Steve Skeates

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Steve Skeates
Skeates at the Big Apple Convention, May 21, 2011.
Born Stephen Skeates
1943 (age 72–73)
Nationality American
Area(s) Writer
Pseudonym(s) Chester Hazel
Warren Savin[1]
Notable works
Hawk and Dove
Peter Porker, the Spectacular Spider-Ham
Warren Publishing titles
Awards Shazam Award, 1972, 1973
Warren Award, 1973

Steve Skeates (born 1943)[1] is an American comic book creator known for his work on such titles as Spectre, Hawk and Dove, T.H.U.N.D.E.R. Agents, and Aquaman. He has also written under the pseudonym Chester P. Hazel.[2]

Early life[edit]

Skeates graduated from Alfred University with a Bachelor of Arts.[1]


After writing for Charlton Comics and Marvel Comics, Skeates began working for DC Comics in 1968.[3] He co-created the quirky team Hawk and Dove in Showcase #75 (June 1968), with writer/artist Steve Ditko.[4] Skeates and artist Jim Aparo collaborated on Aquaman until the series was cancelled in April 1971.[5] With artist Sal Amendola, Skeates produced an Aquaman text story for Super DC Giant #S-26 (July-August 1971).[6] He wrote stories for DC's various anthology titles including Plop!.[7] During the early 1970s Skeates was a prolific writer at Warren Publishing, writing 72 stories from 1971 to 1975. Ongoing features he wrote at Warren included "Targos", the original "Pantha", "The Mummy Walks", "Curse of the Werewolf", and "And the Mummies Walk", a combination of the two prior mentioned series. During the 1970s he began a long-standing collaboration with fellow comics writer Mary Skrenes.[8]

After a period away from the comic book industry, he anonymously wrote the Generic Comic Book in 1984.[9][10] He also wrote Spider-Ham during this period. Afterwards, feeling "fed up with comics", he pursued a brief career as a reporter, wrote and drew comic strips for regional newspapers, and co-wrote a handful of episodes of Transformers, G.I. Joe: A Real American Hero, and Jem.[8] He has since returned to the comics industry and writing for independent publishers.[8]




  1. ^ a b c Bails, Jerry (2006). "Skeates, Steve". Who's Who of American Comic Books 1928-1999. Archived from the original on February 19, 2012. Retrieved August 25, 2013. 
  2. ^ a b c d Cassell, Dewey (April 2007). "The Hellish Humor of Plop!". Back Issue!. Raleigh, North Carolina: TwoMorrows Publishing (21): 21–27.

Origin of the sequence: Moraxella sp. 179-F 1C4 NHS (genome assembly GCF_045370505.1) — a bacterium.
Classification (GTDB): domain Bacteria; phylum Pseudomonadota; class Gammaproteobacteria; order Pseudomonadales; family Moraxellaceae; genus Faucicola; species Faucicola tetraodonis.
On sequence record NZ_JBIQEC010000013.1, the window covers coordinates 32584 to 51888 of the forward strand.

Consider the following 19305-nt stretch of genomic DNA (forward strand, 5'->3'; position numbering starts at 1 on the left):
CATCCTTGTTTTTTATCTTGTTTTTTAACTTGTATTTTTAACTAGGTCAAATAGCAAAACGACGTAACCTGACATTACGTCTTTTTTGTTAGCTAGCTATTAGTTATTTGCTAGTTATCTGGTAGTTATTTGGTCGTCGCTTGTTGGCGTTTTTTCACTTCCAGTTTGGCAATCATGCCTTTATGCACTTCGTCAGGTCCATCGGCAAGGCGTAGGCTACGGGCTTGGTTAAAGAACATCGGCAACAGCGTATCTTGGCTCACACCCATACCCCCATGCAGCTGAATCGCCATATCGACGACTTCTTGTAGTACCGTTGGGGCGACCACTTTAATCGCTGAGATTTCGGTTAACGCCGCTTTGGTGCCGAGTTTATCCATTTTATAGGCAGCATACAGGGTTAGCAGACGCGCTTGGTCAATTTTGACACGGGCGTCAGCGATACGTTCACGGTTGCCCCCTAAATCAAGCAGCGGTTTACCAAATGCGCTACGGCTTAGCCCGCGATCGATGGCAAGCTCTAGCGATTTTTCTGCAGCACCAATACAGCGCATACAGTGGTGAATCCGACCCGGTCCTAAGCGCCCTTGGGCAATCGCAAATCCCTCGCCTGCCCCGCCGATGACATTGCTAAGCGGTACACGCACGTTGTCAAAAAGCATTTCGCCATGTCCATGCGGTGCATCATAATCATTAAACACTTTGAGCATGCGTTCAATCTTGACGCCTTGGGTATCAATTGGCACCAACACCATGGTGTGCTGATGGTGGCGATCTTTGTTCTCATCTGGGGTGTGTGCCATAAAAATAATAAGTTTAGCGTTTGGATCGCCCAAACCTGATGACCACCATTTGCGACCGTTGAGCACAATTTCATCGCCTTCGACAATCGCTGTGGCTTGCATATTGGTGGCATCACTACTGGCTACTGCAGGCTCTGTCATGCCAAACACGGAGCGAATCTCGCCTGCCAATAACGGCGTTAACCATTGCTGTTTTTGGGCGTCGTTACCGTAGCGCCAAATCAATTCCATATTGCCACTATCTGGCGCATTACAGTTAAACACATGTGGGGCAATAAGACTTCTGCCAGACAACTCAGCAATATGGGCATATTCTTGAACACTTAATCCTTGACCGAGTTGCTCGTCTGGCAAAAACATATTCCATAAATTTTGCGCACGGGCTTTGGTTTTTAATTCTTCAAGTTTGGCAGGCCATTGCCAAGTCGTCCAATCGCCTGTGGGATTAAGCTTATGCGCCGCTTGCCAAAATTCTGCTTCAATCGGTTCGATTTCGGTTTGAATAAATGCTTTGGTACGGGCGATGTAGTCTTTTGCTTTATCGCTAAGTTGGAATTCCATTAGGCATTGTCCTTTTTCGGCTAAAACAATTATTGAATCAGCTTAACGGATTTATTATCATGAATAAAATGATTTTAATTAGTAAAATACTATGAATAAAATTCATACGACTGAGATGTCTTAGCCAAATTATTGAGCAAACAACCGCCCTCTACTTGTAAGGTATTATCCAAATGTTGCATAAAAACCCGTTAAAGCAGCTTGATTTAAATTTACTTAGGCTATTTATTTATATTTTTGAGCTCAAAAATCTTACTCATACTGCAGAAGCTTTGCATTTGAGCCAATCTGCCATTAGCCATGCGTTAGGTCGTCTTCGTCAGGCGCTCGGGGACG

3. ^ Steve Skeates at the Grand Comics Database
  4. ^ McAvennie, Michael; Dolan, Hannah, ed. (2010). "1960s". DC Comics Year By Year A Visual Chronicle. London, United Kingdom: Dorling Kindersley. p. 130. ISBN 978-0-7566-6742-9. Brothers Hank and Don Hall were complete opposites, yet writer/artist Steve Ditko with scripter Steve Skeates made sure the siblings shared a desire to battle injustice as Hawk and Dove. 
  5. ^ McAvennie "1970s" in Dolan, p. 144: "Aquaman's series ended abruptly as writer Steve Skeates and artist Jim Aparo finished off 'The Creature That Devoured Detroit!'"
  6. ^ Levitz, Paul (2010). "The Bronze Age 1970-1984". 75 Years of DC Comics The Art of Modern Mythmaking. Cologne, Germany: Taschen America. p. 507. ISBN 9783836519816. This rarity appeared in a publication cover-dated four months after the first Aquaman series had been canceled. 
  7. ^ McAvennie "1970s" in Dolan, p. 156
  8. ^ a b c Schwirian, John (June 2009). "The Unique Voice and Vision of Steve Skeates, part 3". Back Issue!. Raleigh, North Carolina: TwoMorrows Publishing (34): 81–87. 
  9. ^ Cronin, Brian (May 14, 2009). "Comic Book Legends Revealed #207". Comic Book Resources. Archived from the original on June 19, 2013. 
  10. ^ Rausch, Joe (April 2014). "Marvel's Offbeat '80s One-Shots". Back Issue!. Raleigh, North Carolina: TwoMorrows Publishing (71): 64. 

External links[edit]

Preceded by
Bob Haney
Aquaman writer
Succeeded by
David Michelinie (in 1977)
Preceded by
Robert Kanigher
Teen Titans writer
Succeeded by
Bob Haney
Preceded by
Arnold Drake (in 1968)
Plastic Man writer
Succeeded by
John Albano